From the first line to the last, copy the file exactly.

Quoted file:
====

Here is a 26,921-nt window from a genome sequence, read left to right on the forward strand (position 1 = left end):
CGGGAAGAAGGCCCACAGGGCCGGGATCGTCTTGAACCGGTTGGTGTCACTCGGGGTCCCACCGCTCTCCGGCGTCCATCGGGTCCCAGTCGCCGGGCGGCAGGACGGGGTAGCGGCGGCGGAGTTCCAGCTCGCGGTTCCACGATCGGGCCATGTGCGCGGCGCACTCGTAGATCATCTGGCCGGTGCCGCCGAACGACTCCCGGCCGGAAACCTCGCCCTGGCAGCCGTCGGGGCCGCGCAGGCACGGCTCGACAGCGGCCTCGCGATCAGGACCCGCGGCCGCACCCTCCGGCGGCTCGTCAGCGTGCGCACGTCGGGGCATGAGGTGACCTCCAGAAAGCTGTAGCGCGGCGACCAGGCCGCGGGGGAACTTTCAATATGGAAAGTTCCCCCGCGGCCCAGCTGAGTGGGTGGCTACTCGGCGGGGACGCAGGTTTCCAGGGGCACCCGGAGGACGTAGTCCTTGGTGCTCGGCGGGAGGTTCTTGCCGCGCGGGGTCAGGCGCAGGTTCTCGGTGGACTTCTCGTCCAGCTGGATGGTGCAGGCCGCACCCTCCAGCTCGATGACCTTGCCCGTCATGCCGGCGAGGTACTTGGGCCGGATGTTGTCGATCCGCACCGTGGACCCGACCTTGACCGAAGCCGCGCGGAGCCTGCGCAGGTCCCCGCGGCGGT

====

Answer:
Here is a 26,921-nt window from a genome sequence, read left to right on the forward strand (position 1 = left end):
CGGGAAGAAGGCCCACAGGGCCGGGATCGTCTTGAACCGGTTGGTGTCACTCGGGGTCCCACCGCTCTCCGGCGTCCATCGGGTCCCAGTCGCCGGGCGGCAGGACGGGGTAGCGGCGGCGGAGTTCCAGCTCGCGGTTCCACGATCGGGCCATGTGCGCGGCGCACTCGTAGATCATCTGGCCGGTGCCGCCGAACGACTCCCGGCCGGAAACCTCGCCCTGGCAGCCGTCGGGGCCGCGCAGGCACGGCTCGACAGCGGCCTCGCGATCAGGACCCGCGGCCGCACCCTCCGGCGGCTCGTCAGCGTGCGCACGTCGGGGCATGAGGTGACCTCCAGAAAGCTGTAGCGCGGCGACCAGGCCGCGGGGGAACTTTCAATATGGAAAGTTCCCCCGCGGCCCAGCTGAGTGGGTGGCTACTCGGCGGGGACGCAGGTTTCCAGGGGCACCCGGAGGACGTAGTCCTTGGTGCTCGGCGGGAGGTTCTTGCCGCGCGGGGTCAGGCGCAGGTTCTCGGTGGACTTCTCGTCCAGCTGGATGGTGCAGGCCGCACCCTCCAGCTCGATGACCTTGCCCGTCATGCCGGCGAGGTACTTGGGCCGGATGTTGTCGATCCGCACCGTGGACCCGACCTTGACCGAAGCCGCGCGGAGCCTGCGCAGGTCCCCGCGGCGGT